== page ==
I would like to try to adopt a more responsible diet. What should I do more of?
- Know the source of your meat, milk or animal product and treat it with respect.
- Eat meat as a treat. Ensure the source of any meat you eat is ideally Pasture for Life or RSPCA Freedom Food certified. Organic certifiers also have good standards for animal welfare and organic farms often have better soil health. Buy meat from the UK.
- Alternatively, if you can, buy meat direct from a farmer who you know is farming in a way that builds soil health. You will be amazed how many farmers are on Instagram sharing about ways they are building soil health and offering next day delivery of meat boxes from their farm at certain times of the year. You can freeze quarter of a sheep or cow and eat it up over time. It will probably give you a whole new appreciation of eating an animal.
- Eat all of the animal, use the bones for broth, keep offcuts for soups or to flavour dishes.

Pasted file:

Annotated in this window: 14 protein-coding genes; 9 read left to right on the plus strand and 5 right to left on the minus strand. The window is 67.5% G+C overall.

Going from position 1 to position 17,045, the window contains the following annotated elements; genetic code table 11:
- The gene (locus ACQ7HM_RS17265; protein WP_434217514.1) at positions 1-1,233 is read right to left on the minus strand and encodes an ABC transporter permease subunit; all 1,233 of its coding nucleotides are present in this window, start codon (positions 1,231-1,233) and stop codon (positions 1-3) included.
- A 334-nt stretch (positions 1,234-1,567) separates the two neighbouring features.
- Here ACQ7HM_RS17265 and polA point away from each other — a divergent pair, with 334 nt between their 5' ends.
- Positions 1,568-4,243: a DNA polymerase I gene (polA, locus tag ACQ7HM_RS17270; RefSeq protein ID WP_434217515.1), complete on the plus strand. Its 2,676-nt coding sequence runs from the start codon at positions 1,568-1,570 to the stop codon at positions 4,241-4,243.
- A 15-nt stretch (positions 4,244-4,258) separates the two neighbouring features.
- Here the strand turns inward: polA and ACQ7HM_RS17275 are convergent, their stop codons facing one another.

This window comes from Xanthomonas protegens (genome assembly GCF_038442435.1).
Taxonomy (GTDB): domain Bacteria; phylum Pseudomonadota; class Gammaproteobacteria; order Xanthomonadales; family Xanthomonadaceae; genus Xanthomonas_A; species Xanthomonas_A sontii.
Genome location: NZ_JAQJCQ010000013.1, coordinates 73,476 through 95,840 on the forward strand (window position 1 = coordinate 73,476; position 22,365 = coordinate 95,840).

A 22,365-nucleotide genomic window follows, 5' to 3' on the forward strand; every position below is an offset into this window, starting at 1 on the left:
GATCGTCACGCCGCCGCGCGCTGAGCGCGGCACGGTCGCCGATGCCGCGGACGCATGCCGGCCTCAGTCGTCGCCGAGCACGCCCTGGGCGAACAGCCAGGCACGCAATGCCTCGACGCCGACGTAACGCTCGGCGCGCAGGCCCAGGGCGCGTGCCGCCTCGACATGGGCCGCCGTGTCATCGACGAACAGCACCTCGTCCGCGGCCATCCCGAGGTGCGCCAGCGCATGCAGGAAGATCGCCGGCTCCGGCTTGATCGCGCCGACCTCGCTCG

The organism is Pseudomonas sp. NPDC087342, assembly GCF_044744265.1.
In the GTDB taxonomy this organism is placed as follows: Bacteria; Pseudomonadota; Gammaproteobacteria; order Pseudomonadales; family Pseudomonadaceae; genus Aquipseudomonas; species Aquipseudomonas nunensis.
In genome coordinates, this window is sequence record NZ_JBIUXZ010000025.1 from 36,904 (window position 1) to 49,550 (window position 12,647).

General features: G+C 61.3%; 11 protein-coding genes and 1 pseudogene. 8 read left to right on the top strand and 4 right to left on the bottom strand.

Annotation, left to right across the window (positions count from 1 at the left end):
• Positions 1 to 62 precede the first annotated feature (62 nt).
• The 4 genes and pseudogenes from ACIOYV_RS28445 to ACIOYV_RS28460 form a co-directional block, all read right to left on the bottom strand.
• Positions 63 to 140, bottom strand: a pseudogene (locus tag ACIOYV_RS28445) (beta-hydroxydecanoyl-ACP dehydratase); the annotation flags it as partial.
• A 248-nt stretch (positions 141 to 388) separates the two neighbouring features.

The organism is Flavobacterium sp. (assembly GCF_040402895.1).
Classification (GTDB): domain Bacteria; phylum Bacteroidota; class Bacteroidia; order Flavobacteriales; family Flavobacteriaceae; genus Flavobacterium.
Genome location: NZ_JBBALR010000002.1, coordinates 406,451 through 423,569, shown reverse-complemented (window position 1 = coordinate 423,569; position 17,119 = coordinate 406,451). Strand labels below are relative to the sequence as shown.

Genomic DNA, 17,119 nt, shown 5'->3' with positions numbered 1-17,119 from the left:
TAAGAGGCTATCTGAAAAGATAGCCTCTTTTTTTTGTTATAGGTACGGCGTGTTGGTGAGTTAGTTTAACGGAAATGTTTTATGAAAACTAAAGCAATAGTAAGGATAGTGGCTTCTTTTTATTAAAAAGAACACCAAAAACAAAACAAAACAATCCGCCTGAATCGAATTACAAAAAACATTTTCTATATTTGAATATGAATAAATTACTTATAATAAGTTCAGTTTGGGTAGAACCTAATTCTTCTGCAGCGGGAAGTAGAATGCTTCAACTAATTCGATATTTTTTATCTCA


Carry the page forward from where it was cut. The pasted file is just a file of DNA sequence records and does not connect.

- If you are in a restaurant — ask them where they sourced their meat or fish from. Never assume — you will be amazed how many ‘good’ restaurants have no idea where their meat is from.
- Almost never eat meat and fish in pre-prepared foods, or in shop-bought sandwiches etc, this is almost certainly fish or meat from industrial agriculture.
- Eat loads of locally sourced seasonal vegetables and fruits. If you are buying in a supermarket then preferably get vegetables that are organic.
- Buy organic grains and non-meat based proteins, or if you are buying from an artisan brand ask about the farmers behind their product. e.g artisan brands may work directly with farmers who aren’t certified organic, but are very good at building soil health, so of course support that — in many ways this is almost better than relying on just an organic certification because it’s a direct relationship with a farmer who they trust.